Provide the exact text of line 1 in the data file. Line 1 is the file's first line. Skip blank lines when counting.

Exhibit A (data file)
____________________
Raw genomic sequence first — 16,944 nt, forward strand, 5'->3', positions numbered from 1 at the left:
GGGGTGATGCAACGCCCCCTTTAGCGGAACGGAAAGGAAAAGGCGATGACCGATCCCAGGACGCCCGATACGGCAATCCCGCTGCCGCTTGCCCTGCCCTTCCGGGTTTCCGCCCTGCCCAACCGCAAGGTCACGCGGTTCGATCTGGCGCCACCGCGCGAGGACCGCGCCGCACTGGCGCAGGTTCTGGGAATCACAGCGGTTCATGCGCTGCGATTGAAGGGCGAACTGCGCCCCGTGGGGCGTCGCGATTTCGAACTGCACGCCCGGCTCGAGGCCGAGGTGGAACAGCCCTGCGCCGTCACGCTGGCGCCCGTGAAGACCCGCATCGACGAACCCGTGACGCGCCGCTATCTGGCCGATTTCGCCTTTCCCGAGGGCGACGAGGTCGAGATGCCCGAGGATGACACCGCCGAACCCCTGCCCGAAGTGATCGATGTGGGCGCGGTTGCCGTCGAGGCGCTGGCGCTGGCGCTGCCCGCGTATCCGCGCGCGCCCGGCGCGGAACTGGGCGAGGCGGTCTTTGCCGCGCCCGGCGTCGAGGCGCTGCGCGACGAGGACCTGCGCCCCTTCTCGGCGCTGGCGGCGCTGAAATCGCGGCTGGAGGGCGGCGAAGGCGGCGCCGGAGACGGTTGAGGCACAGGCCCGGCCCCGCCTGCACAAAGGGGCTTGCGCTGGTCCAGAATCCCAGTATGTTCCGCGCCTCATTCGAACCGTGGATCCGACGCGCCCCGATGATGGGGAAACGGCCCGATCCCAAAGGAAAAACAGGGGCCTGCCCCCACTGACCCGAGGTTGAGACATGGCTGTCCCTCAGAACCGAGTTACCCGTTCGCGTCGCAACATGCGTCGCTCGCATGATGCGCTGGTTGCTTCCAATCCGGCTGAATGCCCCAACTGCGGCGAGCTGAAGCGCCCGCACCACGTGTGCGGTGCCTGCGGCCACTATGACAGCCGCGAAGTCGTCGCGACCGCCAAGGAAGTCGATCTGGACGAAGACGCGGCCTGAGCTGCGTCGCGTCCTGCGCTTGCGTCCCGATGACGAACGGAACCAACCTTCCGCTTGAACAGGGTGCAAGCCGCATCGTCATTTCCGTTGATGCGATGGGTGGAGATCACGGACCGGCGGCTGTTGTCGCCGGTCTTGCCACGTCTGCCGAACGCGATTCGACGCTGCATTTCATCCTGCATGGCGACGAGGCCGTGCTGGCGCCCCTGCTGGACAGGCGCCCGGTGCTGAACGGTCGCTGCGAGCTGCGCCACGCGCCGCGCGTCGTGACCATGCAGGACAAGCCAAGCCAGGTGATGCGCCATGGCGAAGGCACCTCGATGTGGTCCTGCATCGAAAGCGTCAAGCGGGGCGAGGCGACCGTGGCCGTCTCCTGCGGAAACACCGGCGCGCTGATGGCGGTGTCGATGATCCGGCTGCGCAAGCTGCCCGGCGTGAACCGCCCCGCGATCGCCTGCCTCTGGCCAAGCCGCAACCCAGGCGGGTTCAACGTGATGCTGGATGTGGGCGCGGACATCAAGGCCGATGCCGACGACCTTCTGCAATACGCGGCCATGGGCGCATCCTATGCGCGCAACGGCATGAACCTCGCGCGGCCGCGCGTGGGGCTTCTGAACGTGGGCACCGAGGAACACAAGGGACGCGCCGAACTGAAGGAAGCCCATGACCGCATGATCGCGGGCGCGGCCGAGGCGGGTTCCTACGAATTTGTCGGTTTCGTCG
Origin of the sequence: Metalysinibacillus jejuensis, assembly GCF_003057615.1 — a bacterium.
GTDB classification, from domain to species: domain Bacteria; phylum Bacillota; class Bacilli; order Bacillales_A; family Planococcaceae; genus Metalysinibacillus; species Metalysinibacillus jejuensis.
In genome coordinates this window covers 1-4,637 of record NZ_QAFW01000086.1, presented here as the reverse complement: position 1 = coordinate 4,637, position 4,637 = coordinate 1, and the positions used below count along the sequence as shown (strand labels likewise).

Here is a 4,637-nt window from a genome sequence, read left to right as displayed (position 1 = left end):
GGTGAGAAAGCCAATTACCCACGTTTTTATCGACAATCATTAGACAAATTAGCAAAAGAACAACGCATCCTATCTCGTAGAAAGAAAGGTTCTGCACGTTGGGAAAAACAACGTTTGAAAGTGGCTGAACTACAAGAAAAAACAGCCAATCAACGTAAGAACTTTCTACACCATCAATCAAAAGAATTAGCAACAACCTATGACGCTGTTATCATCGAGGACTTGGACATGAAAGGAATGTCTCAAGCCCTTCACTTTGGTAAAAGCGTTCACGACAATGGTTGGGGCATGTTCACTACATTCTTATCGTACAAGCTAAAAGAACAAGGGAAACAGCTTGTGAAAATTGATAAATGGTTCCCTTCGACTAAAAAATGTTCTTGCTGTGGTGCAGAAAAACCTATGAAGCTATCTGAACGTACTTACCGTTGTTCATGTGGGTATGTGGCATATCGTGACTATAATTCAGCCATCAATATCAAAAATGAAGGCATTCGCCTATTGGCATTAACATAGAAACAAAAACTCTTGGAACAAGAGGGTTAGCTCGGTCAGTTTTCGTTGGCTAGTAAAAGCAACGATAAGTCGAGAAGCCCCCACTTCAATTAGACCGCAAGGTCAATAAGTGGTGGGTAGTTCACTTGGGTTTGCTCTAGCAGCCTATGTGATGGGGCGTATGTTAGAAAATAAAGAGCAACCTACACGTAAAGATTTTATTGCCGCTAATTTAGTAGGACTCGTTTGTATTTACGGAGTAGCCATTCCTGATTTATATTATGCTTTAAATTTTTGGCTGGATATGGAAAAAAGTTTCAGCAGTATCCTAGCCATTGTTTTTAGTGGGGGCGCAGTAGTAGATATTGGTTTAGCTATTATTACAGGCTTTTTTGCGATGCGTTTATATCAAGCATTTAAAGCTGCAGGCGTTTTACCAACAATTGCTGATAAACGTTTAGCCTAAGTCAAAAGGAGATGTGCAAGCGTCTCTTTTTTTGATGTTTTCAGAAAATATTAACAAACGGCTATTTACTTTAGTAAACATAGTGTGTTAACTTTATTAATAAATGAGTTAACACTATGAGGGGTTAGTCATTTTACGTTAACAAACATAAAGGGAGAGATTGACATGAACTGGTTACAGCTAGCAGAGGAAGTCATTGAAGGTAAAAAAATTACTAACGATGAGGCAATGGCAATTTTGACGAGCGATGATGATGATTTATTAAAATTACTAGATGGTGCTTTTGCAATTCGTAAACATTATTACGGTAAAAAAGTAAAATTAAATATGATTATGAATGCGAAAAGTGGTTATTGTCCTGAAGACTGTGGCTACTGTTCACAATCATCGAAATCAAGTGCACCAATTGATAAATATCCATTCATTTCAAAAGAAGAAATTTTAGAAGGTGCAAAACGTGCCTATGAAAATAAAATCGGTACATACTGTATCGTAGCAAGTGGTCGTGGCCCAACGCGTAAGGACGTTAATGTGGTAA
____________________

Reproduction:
Raw genomic sequence first — 16,944 nt, forward strand, 5'->3', positions numbered from 1 at the left: